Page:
Authorities continue to pursue evidence regarding an illegal cockfight on West Laurel Road that was raided on Saturday, April 3.
Whatcom County undersheriff Jeff Parks told The Northern Light, “At this point, most of what’s been going on is follow up investigations.”
Fourteen males were apprehended at the scene and nearby woods after attempting to escape.
“When law enforcement showed up, folks ran out into the woods and tried to flee outside,” Parks said. “We had all these people flee the scene.”
He added that U.S. Department of Homeland Security helicopters assisted in the bust because it was helpful in tracking people.
“We also had concerns about immigration status and whether some of the individuals were in the country illegally,” he said. “There are some immigration holds being put on some folks.”
All of the individuals apprehended were of Mexican descent. Cockfighting is a traditional activity in Mexico but has gradually been outlawed in all 50 U.S. states and the District of Columbia. It is a felony in 39 states, Washington being one of them.
Authorities seized 11 vehicles and close to $9,000 in cash.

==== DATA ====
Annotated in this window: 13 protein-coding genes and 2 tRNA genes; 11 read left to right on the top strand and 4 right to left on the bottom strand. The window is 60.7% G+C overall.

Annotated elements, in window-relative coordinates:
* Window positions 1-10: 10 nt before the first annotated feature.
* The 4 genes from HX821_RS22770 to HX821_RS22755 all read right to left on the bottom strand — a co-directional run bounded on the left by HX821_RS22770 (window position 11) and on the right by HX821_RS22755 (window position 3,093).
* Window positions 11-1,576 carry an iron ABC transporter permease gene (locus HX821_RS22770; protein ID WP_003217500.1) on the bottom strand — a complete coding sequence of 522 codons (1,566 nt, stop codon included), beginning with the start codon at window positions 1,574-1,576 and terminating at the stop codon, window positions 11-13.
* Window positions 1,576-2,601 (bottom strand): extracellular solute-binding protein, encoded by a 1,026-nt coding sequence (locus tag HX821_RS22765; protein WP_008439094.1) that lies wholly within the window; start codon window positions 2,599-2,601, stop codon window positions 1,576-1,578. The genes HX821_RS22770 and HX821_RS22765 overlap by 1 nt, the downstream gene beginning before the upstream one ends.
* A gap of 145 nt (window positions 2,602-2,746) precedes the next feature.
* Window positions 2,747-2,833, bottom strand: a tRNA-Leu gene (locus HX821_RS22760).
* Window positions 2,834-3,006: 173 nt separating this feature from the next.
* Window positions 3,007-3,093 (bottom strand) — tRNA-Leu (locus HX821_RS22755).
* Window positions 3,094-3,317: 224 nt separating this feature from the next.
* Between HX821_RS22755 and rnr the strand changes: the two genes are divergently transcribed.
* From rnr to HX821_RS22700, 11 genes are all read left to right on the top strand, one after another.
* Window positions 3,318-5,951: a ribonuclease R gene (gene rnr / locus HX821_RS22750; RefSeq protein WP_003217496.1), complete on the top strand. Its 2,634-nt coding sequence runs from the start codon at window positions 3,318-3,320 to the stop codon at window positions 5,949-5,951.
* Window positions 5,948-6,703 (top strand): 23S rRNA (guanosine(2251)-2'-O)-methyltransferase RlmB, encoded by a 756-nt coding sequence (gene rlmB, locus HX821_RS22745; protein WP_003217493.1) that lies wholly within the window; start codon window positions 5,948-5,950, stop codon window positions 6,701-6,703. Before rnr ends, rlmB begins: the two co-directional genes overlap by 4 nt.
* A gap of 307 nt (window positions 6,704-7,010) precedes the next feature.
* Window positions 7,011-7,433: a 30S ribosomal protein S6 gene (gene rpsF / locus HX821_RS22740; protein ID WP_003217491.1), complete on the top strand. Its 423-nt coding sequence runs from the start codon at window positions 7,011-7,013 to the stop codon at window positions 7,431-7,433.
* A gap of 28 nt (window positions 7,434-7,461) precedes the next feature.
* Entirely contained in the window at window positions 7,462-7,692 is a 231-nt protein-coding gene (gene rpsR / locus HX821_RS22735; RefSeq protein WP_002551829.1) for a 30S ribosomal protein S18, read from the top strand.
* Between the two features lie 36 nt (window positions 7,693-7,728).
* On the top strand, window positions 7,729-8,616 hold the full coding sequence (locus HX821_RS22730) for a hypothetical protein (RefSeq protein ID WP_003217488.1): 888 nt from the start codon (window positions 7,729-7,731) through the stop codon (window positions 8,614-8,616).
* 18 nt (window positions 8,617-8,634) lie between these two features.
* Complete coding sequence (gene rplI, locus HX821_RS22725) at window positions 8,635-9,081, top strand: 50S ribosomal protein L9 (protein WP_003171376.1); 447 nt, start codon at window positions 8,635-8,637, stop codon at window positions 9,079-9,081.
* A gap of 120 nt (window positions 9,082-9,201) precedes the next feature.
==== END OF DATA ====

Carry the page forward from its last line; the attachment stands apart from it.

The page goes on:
According to the affidavit of probable cause filed in Whatcom County Superior Court, the cockfight took place at 317 W. Laurel Road, in a barn behind Laurel Farm Supply, a business owned by Weylin Eldrid.
Eldrid told officers he had agreed to let some customers of the store use the barn for a party.
Both Eldrid and his father Harold, owner of the barn in question, disavowed any knowledge of animal fighting.
On the deputies’ arrival, they were advised by 911 dispatch that neighbors were reporting men running from the barn in a southeasterly direction. Three were found hiding inside the barn while the others were by the woods south of the barn.
The affidavit states the barn contained a ring of hay bales stacked two high in the center of the barn.
A table containing food and three barrels full of beer were set up with beer bottles and bottles of soda standing on the bales.
The fighting area “appeared well-established as there were approximately two inches of compacted dirt in the center of the ring on top of the concrete floor. Under the hay bales was concrete and there was mold on the bottom of the bales of hay.”
Animal fighting is considered a class C felony in Washington state and is punishable by jail up to five years, a $10,000 fine or a combination of both.
Avelino Angel-Vera, Arturo Apreza-Garcia, Oscar Avila-Vera, Eduardo Camacho-Encinas, Carlos C. Chavez, Andres Diaz Espino, Kevin A. Garcia, Jose Magana Sanchez, Manuel Moreno-Gonzalez, Fabian Orozco-Medina, Cristobal Ramirez-Ruiz, Miguel Ochoa Ramos, Jaime Salazar-Guerrero and Ramon Zepeda-Alvarez were booked into jail and charged with animal fighting.
Seven suspects have been released on bail or a promise to appear in court.